3-5, Elementary Music, Games, Lessons

Al Citron: Mexican Passing Game for dotted quarter note

This month is Hispanic Heritage month! I love Hispanic Heritage month, because I love teaching lessons from different cultures, and I also love a good theme. I find themes to be the easiest way to make lessons really flow together. This year, I am sharing one of my favorite lessons: Al Citron.

Al Citron is a Mexican folk song that has a passing game along with it. It is perfect to teach dotted quarter-eighth note because those are ALL over the song.

Also, the words are nonsense, so if you totally mess them up, it really doesn’t matter.

I use this lesson with my 4th grade and 5th grade students, but you can use it where’ve it fits into your sequence!

This post includes the opportunity to get FREE Spanish fruit rhythm composition cards. If you would like to get those, plus visuals, printable worksheets, and printable lesson plans, then you can check out the product in my TPT shop. As always, you can do the lesson without the product, but it enhances it and makes a huge difference!

Looking for more Hispanic music ideas? Check out this post for a roundup of my favorites!

Al Citron folk song lesson for Hispanic Heritage Month with FREE Spanish fruit composition cards! These  rhythms  manipulatives go along with the Mexican Folk Song Al Citron-- which is a huge hit in my classroom! Students can practice and create rhythms with dotted quarter notes (or ta and titi). Becca's Music Room

Al Citron

  • I always start with a movement based warm up. For this lesson, we learned the A section to a dance to La Raspa (AKA the Mexican Hat Dance). After the dance, I showed them on the map where Mexico was. Then….
  • Tell the students that we are going to learn a Mexican song and game. The words are in Spanish, but most of them don’t mean anything, so it’s ok it they are not perfect.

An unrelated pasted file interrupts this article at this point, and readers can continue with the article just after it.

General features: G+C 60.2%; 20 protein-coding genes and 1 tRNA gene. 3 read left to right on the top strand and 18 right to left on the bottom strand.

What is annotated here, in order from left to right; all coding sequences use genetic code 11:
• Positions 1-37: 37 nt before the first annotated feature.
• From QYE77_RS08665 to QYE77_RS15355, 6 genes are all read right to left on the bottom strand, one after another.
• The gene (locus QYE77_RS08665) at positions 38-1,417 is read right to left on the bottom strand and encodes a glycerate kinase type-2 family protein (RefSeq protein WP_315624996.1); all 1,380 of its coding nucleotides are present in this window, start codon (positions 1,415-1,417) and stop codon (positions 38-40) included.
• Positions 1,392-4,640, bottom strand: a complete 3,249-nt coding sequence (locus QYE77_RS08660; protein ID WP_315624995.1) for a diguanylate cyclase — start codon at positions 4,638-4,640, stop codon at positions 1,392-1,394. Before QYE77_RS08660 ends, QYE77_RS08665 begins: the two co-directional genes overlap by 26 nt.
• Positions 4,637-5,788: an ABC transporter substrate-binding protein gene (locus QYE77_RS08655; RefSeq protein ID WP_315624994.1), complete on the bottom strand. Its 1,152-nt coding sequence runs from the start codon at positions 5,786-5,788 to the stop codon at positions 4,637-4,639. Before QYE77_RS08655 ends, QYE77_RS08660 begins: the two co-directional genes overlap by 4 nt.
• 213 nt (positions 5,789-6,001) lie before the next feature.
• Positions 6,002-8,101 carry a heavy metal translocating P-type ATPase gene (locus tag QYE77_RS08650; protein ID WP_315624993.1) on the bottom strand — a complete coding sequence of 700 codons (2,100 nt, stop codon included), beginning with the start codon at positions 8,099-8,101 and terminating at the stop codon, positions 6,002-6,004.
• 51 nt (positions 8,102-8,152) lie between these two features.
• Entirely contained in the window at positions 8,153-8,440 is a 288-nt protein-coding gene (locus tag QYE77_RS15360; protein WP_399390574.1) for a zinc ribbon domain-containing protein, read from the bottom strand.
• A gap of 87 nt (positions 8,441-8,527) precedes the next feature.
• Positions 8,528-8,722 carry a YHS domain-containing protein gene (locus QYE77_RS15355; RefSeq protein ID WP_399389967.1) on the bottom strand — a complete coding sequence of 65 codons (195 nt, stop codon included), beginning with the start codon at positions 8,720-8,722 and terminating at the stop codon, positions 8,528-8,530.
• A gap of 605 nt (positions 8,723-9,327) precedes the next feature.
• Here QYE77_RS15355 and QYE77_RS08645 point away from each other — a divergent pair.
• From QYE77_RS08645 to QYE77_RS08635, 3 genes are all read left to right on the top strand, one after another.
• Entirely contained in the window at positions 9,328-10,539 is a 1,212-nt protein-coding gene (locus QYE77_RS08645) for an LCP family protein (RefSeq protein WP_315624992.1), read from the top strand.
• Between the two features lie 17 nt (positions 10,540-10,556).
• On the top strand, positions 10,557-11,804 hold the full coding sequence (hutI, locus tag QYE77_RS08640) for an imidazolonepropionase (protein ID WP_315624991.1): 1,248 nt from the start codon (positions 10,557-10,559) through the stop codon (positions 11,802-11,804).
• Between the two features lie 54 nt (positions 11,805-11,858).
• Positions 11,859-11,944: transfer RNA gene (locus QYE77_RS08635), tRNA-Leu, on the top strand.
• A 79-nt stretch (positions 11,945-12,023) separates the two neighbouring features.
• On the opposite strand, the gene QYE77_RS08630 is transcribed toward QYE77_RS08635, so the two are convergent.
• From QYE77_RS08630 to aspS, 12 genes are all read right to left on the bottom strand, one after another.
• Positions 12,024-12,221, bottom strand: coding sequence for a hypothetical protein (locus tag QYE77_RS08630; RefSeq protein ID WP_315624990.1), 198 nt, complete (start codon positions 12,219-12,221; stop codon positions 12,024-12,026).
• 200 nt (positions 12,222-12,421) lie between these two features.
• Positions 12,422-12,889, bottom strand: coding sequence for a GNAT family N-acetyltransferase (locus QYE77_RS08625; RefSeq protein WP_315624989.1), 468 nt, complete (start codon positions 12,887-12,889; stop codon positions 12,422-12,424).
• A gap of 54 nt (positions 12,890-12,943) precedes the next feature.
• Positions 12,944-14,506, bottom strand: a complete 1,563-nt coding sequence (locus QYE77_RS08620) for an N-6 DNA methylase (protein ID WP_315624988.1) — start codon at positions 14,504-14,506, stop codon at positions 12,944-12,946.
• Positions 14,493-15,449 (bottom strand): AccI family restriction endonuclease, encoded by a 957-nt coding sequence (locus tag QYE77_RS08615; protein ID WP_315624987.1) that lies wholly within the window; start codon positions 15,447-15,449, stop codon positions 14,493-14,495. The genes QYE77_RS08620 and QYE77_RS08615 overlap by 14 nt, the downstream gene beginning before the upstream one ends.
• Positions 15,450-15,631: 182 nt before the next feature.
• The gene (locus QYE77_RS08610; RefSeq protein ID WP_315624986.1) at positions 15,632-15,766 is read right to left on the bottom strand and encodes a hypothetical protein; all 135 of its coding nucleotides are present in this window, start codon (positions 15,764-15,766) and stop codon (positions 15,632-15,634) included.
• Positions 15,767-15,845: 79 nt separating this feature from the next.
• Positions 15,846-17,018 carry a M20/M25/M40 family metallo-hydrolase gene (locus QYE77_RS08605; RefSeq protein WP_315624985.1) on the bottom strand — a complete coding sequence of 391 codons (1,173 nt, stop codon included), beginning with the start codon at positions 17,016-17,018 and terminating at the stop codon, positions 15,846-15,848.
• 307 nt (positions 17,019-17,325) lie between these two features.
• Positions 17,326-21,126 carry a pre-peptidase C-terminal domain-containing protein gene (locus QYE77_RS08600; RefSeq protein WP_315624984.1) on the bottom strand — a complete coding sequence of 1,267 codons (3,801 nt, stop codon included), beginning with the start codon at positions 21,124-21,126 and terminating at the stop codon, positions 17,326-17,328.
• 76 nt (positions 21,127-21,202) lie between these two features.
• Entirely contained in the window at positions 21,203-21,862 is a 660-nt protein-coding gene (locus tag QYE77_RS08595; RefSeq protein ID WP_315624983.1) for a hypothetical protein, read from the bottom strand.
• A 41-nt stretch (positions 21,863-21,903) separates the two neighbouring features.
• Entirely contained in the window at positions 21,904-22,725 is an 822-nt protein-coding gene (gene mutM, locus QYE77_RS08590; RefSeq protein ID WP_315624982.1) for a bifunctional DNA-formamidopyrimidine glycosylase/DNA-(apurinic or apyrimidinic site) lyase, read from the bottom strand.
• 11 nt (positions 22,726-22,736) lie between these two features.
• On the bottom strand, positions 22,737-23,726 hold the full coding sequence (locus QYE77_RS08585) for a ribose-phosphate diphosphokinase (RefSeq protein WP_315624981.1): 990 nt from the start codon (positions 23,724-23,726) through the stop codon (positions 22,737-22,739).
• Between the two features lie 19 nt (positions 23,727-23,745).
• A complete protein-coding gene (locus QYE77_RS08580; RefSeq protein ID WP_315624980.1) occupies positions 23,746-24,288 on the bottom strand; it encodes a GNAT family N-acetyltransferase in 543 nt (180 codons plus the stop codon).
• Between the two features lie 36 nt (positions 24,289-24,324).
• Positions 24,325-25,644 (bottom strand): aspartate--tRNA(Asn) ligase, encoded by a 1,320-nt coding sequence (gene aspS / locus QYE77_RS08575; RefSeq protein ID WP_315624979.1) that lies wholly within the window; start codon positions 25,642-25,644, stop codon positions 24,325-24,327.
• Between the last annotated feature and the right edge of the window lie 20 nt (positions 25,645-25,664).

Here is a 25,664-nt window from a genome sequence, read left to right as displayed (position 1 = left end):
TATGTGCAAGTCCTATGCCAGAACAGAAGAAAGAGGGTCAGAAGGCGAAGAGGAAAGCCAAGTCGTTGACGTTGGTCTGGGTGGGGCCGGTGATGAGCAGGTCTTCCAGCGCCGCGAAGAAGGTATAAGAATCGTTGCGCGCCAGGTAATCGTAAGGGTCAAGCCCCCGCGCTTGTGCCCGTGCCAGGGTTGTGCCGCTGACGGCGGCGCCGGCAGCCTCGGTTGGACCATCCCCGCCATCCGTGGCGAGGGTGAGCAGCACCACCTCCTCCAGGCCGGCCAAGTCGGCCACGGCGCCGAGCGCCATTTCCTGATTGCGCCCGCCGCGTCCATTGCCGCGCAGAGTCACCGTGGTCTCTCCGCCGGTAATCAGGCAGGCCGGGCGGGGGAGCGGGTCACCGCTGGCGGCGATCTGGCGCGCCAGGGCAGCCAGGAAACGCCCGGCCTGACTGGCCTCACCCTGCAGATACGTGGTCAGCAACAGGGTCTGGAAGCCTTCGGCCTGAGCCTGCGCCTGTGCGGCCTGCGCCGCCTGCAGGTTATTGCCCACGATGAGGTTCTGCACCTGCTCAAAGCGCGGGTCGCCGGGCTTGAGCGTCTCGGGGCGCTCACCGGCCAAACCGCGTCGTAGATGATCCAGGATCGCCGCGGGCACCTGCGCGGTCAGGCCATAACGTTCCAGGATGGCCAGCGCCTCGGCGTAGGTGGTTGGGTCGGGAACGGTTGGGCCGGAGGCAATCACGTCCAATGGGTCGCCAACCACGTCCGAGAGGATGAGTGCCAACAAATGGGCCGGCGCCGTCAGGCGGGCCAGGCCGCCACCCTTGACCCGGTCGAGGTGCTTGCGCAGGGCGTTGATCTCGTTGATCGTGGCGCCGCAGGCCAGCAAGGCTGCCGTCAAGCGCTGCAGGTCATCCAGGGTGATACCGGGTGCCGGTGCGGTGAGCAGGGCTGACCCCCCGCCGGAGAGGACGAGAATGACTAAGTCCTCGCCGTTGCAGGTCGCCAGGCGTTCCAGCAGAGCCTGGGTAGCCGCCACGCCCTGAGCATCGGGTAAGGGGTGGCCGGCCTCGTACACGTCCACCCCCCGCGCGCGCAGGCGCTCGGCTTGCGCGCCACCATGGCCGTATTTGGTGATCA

Al Citron folk song lesson for Hispanic Heritage Month with FREE Spanish fruit composition cards! These rhythms manipulatives go along with the Mexican Folk Song Al Citron-- which is a huge hit in my classroom! Students can practice and create rhythms with dotted quarter notes (or ta and titi). Becca's Music Room
  • Teach students the words to the song (Side note: I find that teaching other languages is easiest when you split up the words one day and the melody another day.)
  • Teach students the melody by rote and have them keep the steady beat on their bodies. (These visuals are from the PowerPoint in my product. It comes in regular and stick notation!)
Al Citron folk song lesson for Hispanic Heritage Month with FREE Spanish fruit composition cards! These rhythms manipulatives go along with the Mexican Folk Song Al Citron-- which is a huge hit in my classroom! Students can practice and create rhythms with dotted quarter notes (or ta and titi). Becca's Music Room

Game Time!

  • After teaching the song, prep the game by having students take their right hand and keep the beat by tapping their left leg and then their right leg (this is prepping the passing motion).
  • Once students have gotten that down, change it so that the last part of Al Citron (triki triki tron) goes left-right-left.
  • Give students items they will pass during the game. Traditionally, I believe that it is supposed to be rocks, but I use cans, because that is what I use for the cup game, so I already have them ready to go.
  • Have them practice the motion in their seats first, then get into a circle. This is helpful, because even with big kids, going from mirroring to being in a circle and seeing people doing what is seemingly the opposite is a struggle.
  • Before playing the game, practice just the very beginning (Al citron) to make sure that all of the students are going the correct way (I usually do counter clockwise for everything).